Enabled – Click the button on the right-hand side of the Exporter SNMP field to configure the following options:
Disabled – When SNMP is not configured, you must add each interface manually, including its SNMP index, speed, etc.
IP Zone – Flow Sensor learns from the IP Zone the network’s boundaries, and extracts per-subnet settings
Flow Collector – When enabled, the raw flow data is saved on disk. You can query flow records in Reports » Tools » Flows and limit the disk space used by flows in General Settings » Data Retention
Flow Filtering Expression - If set, it will restrict the flows that are analyzed by Flow Sensor. Click on the bookmark button to see the correct syntax
Repeater IP:Port – Flow Sensor can retransmit flow packets to another flow collector. This feature is enabled if the field contains the IP of another flow collector and a destination port
Compression Algorithm - Flow Sensor can compress the raw flow data using several algorithms. LZO offers the fastest compression. BZ2 offers the best compression rate, but it’s around 30 times slower than LZO. LZ4 and ZSTD offer a balance between speed and efficiency
Compression Threads - Flow Sensor can use multiple threads to compress the raw flow data. On most systems, a single thread will suffice. If Flow Sensor consumes more than 50% CPU, consider increasing the thread number
Compression Level - LZ4 and ZSTD can be configured with custom compression levels. If the field is empty or 0, the default compression level of the compression algorithm will be applied
IP Validation – This parameter is frequently used for distinguishing the traffic’s direction (relative to the monitored network):
Off – Disables IP Validation
On – Flow Sensor examines only the flows that have the source IP and/or destination IP inside the selected IP Zone. When a flow has the destination IP inside the IP Zone, that traffic is considered inbound. When the source IP is inside the IP Zone, that traffic is considered outbound. This option simplifies the configuration of interfaces because the direction of each interface can remain set to Auto, but it doesn’t show inbound/outbound traffic as traffic entering/exiting the interface (the same way as SNMP Sensor and any other SNMP-based tool), but traffic entering/exiting the network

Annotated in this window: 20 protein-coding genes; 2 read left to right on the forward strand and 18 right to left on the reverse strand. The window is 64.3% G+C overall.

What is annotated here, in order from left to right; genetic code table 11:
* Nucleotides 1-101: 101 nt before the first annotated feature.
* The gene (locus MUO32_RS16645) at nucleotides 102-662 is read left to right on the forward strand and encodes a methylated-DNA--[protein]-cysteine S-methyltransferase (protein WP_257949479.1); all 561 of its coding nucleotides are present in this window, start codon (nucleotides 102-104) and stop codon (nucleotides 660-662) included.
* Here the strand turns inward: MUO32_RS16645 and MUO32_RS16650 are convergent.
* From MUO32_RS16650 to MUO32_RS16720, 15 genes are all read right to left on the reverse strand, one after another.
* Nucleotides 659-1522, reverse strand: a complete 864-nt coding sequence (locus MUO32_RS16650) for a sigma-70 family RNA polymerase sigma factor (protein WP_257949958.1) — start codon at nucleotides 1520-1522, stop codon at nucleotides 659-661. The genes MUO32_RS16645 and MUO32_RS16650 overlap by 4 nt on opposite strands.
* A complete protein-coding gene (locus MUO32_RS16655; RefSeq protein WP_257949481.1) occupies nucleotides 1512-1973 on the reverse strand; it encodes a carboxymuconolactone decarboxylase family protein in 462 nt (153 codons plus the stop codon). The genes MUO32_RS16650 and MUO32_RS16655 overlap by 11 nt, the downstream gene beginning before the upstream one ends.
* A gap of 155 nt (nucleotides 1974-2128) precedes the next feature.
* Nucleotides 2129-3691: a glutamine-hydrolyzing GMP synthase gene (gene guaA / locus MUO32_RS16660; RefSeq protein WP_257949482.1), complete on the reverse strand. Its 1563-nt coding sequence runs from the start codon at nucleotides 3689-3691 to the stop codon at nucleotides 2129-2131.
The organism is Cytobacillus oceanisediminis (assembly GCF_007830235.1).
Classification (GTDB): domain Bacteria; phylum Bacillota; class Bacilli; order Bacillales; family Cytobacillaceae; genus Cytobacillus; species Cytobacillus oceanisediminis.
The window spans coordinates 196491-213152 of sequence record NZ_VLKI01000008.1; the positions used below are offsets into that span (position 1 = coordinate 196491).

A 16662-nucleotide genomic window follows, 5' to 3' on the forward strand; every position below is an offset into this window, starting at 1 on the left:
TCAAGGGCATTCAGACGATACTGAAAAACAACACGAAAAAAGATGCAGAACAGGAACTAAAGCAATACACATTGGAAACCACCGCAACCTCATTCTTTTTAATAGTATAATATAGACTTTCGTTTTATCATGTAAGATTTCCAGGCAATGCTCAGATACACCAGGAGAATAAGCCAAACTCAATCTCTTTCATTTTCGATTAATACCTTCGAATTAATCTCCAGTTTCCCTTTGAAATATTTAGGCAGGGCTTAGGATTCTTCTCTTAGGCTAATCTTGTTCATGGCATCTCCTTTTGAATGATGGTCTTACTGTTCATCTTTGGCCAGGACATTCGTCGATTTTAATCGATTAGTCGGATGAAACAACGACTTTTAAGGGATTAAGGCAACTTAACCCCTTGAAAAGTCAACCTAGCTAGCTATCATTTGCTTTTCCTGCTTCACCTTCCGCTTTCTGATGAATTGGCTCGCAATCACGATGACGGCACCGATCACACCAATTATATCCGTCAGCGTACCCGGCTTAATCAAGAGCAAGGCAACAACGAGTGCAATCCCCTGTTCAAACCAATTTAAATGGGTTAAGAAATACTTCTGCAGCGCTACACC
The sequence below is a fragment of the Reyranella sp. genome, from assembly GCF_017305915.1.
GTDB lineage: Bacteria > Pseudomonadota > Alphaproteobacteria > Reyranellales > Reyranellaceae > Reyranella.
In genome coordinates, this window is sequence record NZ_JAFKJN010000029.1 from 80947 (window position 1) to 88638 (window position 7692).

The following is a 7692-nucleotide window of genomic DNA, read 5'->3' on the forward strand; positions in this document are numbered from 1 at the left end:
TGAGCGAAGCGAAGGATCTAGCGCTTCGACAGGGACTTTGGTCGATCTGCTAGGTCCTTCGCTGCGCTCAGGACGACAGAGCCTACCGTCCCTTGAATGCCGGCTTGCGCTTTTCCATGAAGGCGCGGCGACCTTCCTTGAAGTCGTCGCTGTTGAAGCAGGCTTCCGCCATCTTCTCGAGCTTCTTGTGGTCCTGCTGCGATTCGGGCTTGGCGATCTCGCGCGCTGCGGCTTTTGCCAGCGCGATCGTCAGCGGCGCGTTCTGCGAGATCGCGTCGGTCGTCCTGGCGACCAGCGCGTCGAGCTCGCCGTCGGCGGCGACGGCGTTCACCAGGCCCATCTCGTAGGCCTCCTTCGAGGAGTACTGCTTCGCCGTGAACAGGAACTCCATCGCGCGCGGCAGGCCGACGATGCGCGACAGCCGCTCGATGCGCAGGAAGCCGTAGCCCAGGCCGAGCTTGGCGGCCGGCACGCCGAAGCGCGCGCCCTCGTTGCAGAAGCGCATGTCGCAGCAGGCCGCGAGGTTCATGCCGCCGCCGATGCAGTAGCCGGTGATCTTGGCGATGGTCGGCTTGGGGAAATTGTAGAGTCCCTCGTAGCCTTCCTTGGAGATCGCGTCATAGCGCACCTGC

Log Invalidated Flows – When set to Periodically, the event log will show the percentage of invalidated flows and ten flows failing IP validation, once every ten ticks
Strict – Flow Sensor examines only the flows that have either the source IP or the destination IP inside the IP Zone
Exclusive – Flow Sensor examines only the flows that have the destination IP inside the IP Zone
AS Validation – BGP-enabled routers can export flows that contain the source and destination ASN (Autonomous System Number). In most cases, if the AS number is set to 0, then the IP address belongs to the local ASN. This option is rarely used for establishing traffic direction. AS Validation provides three choices:
Off – Disables AS validation
On – Flow Sensor examines only the flows that have the source ASN and/or the destination ASN inside the local AS list (defined below)